Sections

Ratner kills Mr. Brooklyn

The Brooklyn Paper
Share on TwitterTweet
Share on Facebook
Subscribe

Don’t miss our updates:

Developer Bruce Ratner has pulled out of a deal with City Tech that could have net him hundreds of millions of dollars and allowed him to build the city’s tallest residential tower, the so-called Mr. Brooklyn, The Brooklyn Paper has learned.

“It was a mutual decision,” said a key executive at the City University of New York, which would have paid Ratner $300 million to build a new dorm and lab for City Tech and given him a prime plot at the corner of Tillary and Jay streets where he reportedly hoped to build the 100-story, Renzo Piano-designed building.

“Both sides agreed that the costs had escalated and the numbers showed that we should not go down that road,” added the executive, who did not wish to be identified.

Costs had indeed escalated. In 2005, CUNY agreed to pay Ratner $86 million to build the 11- to 14-story classroom-dormitory and also to hand over the lucrative development site where City Tech’s Klitgord Auditorium now sits.

Then in December, CUNY raised Ratner’s fee to $307 million with no explanation.

“Ratner’s ‘Mr. Brooklyn’ deal gets sweeter,” The Brooklyn Paper headline read.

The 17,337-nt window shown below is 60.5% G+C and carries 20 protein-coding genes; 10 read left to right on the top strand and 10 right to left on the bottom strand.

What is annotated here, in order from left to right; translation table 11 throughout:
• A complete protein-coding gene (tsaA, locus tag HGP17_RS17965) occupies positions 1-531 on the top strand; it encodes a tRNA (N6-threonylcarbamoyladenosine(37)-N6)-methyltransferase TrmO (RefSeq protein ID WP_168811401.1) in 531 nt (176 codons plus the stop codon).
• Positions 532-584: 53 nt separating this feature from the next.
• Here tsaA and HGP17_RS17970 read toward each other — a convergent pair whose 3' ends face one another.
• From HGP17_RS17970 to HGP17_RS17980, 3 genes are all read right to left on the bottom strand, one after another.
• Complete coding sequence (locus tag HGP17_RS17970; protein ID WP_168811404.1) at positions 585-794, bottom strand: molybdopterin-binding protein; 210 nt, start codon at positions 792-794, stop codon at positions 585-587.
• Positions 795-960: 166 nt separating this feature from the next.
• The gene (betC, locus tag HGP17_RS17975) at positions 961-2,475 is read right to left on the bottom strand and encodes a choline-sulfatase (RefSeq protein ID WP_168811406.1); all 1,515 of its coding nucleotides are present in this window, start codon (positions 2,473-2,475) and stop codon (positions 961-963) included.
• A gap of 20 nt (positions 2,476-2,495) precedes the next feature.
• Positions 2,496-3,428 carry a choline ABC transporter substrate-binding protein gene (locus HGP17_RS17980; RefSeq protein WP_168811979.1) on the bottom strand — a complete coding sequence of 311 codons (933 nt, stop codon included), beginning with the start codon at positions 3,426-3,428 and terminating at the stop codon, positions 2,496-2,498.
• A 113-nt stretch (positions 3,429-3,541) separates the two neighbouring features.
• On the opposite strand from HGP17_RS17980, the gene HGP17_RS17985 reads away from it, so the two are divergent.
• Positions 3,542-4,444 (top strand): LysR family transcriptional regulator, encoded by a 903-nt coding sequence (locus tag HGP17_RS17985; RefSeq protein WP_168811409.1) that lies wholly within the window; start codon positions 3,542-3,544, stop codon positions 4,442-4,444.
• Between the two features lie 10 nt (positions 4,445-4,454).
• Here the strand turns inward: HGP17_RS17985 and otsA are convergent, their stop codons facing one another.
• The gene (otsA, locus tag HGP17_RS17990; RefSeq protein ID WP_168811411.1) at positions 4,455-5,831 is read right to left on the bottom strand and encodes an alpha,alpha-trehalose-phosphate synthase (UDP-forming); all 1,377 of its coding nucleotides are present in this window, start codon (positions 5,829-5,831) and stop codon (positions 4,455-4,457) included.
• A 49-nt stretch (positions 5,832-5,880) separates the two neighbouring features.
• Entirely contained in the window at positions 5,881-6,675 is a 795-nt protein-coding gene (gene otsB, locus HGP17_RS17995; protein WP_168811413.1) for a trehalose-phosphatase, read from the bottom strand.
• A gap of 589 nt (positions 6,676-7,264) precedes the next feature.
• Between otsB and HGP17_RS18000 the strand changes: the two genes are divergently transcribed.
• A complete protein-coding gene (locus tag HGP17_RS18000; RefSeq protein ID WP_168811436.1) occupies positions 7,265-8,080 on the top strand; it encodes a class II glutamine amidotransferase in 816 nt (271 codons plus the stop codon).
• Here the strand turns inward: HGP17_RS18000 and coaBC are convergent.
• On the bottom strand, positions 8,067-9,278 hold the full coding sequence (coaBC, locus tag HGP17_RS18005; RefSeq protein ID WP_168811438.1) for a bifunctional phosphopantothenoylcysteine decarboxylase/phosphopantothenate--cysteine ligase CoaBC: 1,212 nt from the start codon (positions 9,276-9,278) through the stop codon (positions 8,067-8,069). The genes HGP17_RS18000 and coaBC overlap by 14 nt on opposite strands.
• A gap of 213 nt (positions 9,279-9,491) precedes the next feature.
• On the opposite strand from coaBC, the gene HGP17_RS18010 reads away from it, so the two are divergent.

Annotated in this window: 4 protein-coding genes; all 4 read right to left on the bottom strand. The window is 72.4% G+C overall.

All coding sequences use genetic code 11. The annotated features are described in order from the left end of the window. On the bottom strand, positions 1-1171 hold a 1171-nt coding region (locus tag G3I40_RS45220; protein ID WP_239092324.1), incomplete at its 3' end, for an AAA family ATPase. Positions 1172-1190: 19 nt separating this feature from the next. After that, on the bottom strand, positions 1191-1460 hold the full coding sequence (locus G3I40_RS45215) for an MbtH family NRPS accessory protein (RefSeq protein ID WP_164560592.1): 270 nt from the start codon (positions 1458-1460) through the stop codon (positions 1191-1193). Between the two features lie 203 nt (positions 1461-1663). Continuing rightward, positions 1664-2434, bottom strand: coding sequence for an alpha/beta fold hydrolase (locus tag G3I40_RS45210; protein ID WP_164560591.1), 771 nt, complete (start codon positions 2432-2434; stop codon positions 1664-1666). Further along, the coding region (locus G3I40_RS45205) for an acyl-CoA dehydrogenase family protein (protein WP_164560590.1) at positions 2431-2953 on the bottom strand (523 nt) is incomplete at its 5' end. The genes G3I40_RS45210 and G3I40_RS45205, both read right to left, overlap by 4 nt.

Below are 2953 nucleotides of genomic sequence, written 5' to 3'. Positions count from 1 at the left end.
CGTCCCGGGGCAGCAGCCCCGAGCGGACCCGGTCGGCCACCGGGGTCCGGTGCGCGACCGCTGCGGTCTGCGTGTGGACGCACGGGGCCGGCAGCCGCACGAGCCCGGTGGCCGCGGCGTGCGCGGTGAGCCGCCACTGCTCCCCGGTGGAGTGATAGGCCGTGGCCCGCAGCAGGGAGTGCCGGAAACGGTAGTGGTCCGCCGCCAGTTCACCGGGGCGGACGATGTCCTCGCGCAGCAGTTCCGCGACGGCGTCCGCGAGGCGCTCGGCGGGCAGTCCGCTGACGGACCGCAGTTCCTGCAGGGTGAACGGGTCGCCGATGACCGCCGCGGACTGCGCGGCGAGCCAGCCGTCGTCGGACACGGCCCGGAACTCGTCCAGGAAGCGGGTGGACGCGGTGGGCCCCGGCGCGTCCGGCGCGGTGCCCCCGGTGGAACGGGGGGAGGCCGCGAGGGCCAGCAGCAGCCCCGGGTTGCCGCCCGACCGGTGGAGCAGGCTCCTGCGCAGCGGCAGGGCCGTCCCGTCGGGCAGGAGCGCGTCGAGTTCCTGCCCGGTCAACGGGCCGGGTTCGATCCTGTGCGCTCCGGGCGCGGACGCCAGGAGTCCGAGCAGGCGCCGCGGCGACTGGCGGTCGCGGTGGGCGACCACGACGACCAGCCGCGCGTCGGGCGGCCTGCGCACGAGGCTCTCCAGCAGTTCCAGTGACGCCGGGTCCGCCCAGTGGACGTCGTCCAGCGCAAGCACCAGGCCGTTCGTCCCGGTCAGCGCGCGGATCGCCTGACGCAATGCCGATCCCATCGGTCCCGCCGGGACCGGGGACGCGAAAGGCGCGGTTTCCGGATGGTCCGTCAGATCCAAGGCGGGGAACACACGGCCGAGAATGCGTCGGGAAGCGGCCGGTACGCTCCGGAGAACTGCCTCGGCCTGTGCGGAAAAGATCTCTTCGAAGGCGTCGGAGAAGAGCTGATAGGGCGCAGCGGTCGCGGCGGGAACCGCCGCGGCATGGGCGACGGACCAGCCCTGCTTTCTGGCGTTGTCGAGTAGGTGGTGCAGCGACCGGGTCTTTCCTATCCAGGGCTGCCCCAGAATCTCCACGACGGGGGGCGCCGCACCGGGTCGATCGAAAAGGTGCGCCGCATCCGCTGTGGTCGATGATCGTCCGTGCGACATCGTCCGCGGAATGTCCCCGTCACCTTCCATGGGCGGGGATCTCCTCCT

Still, it’s likely that Ratner willingly got out of the deal in light of the nation’s ongoing credit crunch (see story below) and his own shaky finances, said Councilman David Yassky.

“He may be overextended right now,” said Yassky (D– Brooklyn Heights). “Look, a lot of developers are re-evaluting their numbers and feel that residential buildings don’t work right now,” he said.

Yassky called Ratner’s withdrawal “good news” for Brooklyn.

“A residential building at that corner was an awkward fit,” said Yassky. “A lot of planners see that site as ideal for a significant office building.”

Forest City Ratner did not return two messages from The Brooklyn Paper.

The CUNY official said the dorm and lab would still be built — but no longer as a public-private partnership.

“We’ll build it in partnership with the state Dormitory Authority,” the executive said.

Updated 4:35 pm, July 9, 2018
Today’s news:
Share on TwitterTweet
Share on Facebook
Subscribe

Don’t miss our updates:


Reasonable discourse

Comments closed.

First name
Last name
Your neighborhood
Email address
Daytime phone

Your letter must be signed and include all of the information requested above. (Only your name and neighborhood are published with the letter.) Letters should be as brief as possible; while they may discuss any topic of interest to our readers, priority will be given to letters that relate to stories covered by The Brooklyn Paper.

Letters will be edited at the sole discretion of the editor, may be published in whole or part in any media, and upon publication become the property of The Brooklyn Paper. The earlier in the week you send your letter, the better.

Keep it local!

Stay in touch with your community. Subscribe to our free newsletter: